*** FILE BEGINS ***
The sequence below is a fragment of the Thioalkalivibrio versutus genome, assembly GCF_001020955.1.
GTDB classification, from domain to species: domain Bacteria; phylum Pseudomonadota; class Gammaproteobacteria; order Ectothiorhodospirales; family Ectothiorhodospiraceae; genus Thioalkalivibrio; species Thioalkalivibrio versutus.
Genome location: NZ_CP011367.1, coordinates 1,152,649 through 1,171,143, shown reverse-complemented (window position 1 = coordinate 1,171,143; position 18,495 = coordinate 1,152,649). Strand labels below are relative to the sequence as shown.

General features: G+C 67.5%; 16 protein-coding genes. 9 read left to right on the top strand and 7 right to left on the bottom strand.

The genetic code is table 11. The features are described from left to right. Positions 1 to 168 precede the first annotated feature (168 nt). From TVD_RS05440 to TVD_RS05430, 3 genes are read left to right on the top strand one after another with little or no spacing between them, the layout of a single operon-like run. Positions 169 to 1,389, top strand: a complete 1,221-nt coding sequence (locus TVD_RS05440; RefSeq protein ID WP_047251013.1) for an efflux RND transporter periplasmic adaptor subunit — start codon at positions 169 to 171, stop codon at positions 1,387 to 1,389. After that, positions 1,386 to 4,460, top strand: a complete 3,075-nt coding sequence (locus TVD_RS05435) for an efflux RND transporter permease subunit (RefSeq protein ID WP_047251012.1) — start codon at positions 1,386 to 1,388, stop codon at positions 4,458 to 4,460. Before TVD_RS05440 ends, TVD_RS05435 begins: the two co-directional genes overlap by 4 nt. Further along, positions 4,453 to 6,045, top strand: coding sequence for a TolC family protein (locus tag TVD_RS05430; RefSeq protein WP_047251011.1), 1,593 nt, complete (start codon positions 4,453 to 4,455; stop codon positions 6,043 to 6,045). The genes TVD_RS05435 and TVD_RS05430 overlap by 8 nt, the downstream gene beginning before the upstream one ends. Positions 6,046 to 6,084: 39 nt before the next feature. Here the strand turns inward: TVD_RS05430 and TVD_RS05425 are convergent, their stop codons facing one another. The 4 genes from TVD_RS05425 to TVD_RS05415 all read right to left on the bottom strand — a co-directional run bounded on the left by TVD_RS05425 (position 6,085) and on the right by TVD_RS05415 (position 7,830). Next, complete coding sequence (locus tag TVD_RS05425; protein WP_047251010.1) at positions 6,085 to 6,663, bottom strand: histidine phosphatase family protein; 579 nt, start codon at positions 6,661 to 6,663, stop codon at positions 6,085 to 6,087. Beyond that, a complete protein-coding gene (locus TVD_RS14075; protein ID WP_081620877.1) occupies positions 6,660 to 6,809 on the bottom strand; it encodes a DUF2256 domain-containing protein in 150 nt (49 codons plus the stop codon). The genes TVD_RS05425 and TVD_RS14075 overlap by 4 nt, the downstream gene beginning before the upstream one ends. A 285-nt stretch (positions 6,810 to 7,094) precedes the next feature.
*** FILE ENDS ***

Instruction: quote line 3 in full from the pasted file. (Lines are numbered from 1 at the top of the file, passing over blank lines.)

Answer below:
Genome location: NZ_CP011367.1, coordinates 1,152,649 through 1,171,143, shown reverse-complemented (window position 1 = coordinate 1,171,143; position 18,495 = coordinate 1,152,649). Strand labels below are relative to the sequence as shown.